Raccoon Branch Wilderness is located in Smyth County in the Mount Rogers National Recreation Area in southwest Virginia. It contains extremely rugged country rising to a height of 4,000 feet on the high point of Dickey Ridge. The ridges are capped with resistant lower Cambrian quartzite, which is responsible for the great variations in altitude within the area. The area is dissected by numerous high gradient and deeply incised streams, all of which flow into the South Fork of the Holston River. The vegetation is diverse with cove hardwoods in the protected valleys and more xeric oak-pine on the ridges. Fraser fir is found at the highest elevations.
Six trails totaling 16 miles provide access to the area for hunters, fishermen, hikers and horseback riders. The Appalachian National Scenic Trail (A.T., FT #1) traverses the area for about 4 miles. Trail information is available on National Geographic-Trails Illustrated Maps # 786 (Mount Rogers), and # 318 (Mount Rogers High Country). The Hurricane and Raccoon Branch campgrounds, located just outside the wilderness, are convenient access points for visiting the wilderness.
Leave No Trace
How to follow the seven standard Leave No Trace principles differs in different parts of the country (desert vs. Rocky Mountains). Click on any of the principles listed below to learn more about how they apply in the Raccoon Branch Wilderness.
Digital and paper maps are critical tools for wilderness visitors. Online maps can help you plan and prepare for your visit ahead of time. You can also carry digital maps with you on your GPS unit or other handheld GPS device. Having a paper map with you in the backcountry, as well as solid orienteering skills, however, ensures that you can still route-find in the event that your electronic device fails.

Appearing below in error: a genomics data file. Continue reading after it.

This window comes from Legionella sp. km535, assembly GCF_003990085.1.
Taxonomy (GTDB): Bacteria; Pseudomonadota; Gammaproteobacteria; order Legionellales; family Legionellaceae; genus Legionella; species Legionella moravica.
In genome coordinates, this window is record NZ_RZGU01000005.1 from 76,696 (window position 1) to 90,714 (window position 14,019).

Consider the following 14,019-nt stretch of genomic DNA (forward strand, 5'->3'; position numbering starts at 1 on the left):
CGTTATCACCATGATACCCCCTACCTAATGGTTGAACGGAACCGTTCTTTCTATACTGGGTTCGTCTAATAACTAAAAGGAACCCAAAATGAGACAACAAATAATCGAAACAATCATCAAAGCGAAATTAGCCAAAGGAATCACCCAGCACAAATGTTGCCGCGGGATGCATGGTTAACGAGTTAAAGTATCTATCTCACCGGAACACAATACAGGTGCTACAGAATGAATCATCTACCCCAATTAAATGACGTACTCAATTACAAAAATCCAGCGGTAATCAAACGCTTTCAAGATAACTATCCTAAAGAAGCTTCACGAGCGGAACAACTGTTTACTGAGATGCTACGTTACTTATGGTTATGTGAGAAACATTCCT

Motorized equipment and equipment used for mechanical transport is generally prohibited in all wilderness areas.
This includes the use of motor vehicles, motorboats, motorized equipment, bicycles, hang gliders, wagons, carts, portage wheels, and the landing of aircraft including helicopters.
Omnibus Public Land Management Act of 2009 - Public law 111-11 (3/30/2009) An act to designate certain land as components of the National Wilderness Preservation System, to authorize certain programs and activities in the Department of the Interior and the Department of Agriculture, and for other purposes.